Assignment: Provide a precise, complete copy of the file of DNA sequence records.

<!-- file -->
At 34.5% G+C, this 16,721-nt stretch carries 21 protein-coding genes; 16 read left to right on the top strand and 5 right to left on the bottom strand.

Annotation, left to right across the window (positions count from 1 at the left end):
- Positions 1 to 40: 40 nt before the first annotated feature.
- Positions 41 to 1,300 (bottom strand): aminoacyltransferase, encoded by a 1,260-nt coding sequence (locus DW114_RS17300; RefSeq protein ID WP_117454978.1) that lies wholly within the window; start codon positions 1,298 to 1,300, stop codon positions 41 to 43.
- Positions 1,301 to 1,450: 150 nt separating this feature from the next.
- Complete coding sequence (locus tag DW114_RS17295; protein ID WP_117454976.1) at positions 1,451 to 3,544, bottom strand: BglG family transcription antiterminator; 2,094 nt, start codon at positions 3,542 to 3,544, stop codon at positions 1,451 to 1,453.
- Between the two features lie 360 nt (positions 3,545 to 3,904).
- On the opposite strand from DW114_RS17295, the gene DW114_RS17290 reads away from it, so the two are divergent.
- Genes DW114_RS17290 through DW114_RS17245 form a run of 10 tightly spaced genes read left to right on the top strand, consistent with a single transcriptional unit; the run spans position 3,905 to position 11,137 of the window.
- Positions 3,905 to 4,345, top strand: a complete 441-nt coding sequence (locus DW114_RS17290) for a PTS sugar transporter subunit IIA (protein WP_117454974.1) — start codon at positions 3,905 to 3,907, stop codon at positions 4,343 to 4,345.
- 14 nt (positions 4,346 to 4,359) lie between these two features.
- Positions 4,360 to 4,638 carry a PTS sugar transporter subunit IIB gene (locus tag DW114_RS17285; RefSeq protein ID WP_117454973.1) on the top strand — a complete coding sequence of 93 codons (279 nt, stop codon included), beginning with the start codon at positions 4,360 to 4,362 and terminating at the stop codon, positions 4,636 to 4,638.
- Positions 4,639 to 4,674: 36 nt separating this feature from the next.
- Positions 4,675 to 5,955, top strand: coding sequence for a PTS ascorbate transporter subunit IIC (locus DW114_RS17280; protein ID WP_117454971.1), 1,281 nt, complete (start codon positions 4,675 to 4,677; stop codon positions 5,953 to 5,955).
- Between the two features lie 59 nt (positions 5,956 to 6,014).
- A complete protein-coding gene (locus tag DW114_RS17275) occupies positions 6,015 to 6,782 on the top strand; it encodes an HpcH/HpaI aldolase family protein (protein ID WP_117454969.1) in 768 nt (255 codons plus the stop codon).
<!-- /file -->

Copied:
At 34.5% G+C, this 16,721-nt stretch carries 21 protein-coding genes; 16 read left to right on the top strand and 5 right to left on the bottom strand.

Annotation, left to right across the window (positions count from 1 at the left end):
- Positions 1 to 40: 40 nt before the first annotated feature.
- Positions 41 to 1,300 (bottom strand): aminoacyltransferase, encoded by a 1,260-nt coding sequence (locus DW114_RS17300; RefSeq protein ID WP_117454978.1) that lies wholly within the window; start codon positions 1,298 to 1,300, stop codon positions 41 to 43.
- Positions 1,301 to 1,450: 150 nt separating this feature from the next.
- Complete coding sequence (locus tag DW114_RS17295; protein ID WP_117454976.1) at positions 1,451 to 3,544, bottom strand: BglG family transcription antiterminator; 2,094 nt, start codon at positions 3,542 to 3,544, stop codon at positions 1,451 to 1,453.
- Between the two features lie 360 nt (positions 3,545 to 3,904).
- On the opposite strand from DW114_RS17295, the gene DW114_RS17290 reads away from it, so the two are divergent.
- Genes DW114_RS17290 through DW114_RS17245 form a run of 10 tightly spaced genes read left to right on the top strand, consistent with a single transcriptional unit; the run spans position 3,905 to position 11,137 of the window.
- Positions 3,905 to 4,345, top strand: a complete 441-nt coding sequence (locus DW114_RS17290) for a PTS sugar transporter subunit IIA (protein WP_117454974.1) — start codon at positions 3,905 to 3,907, stop codon at positions 4,343 to 4,345.
- 14 nt (positions 4,346 to 4,359) lie between these two features.
- Positions 4,360 to 4,638 carry a PTS sugar transporter subunit IIB gene (locus tag DW114_RS17285; RefSeq protein ID WP_117454973.1) on the top strand — a complete coding sequence of 93 codons (279 nt, stop codon included), beginning with the start codon at positions 4,360 to 4,362 and terminating at the stop codon, positions 4,636 to 4,638.
- Positions 4,639 to 4,674: 36 nt separating this feature from the next.
- Positions 4,675 to 5,955, top strand: coding sequence for a PTS ascorbate transporter subunit IIC (locus DW114_RS17280; protein ID WP_117454971.1), 1,281 nt, complete (start codon positions 4,675 to 4,677; stop codon positions 5,953 to 5,955).
- Between the two features lie 59 nt (positions 5,956 to 6,014).
- A complete protein-coding gene (locus tag DW114_RS17275) occupies positions 6,015 to 6,782 on the top strand; it encodes an HpcH/HpaI aldolase family protein (protein ID WP_117454969.1) in 768 nt (255 codons plus the stop codon).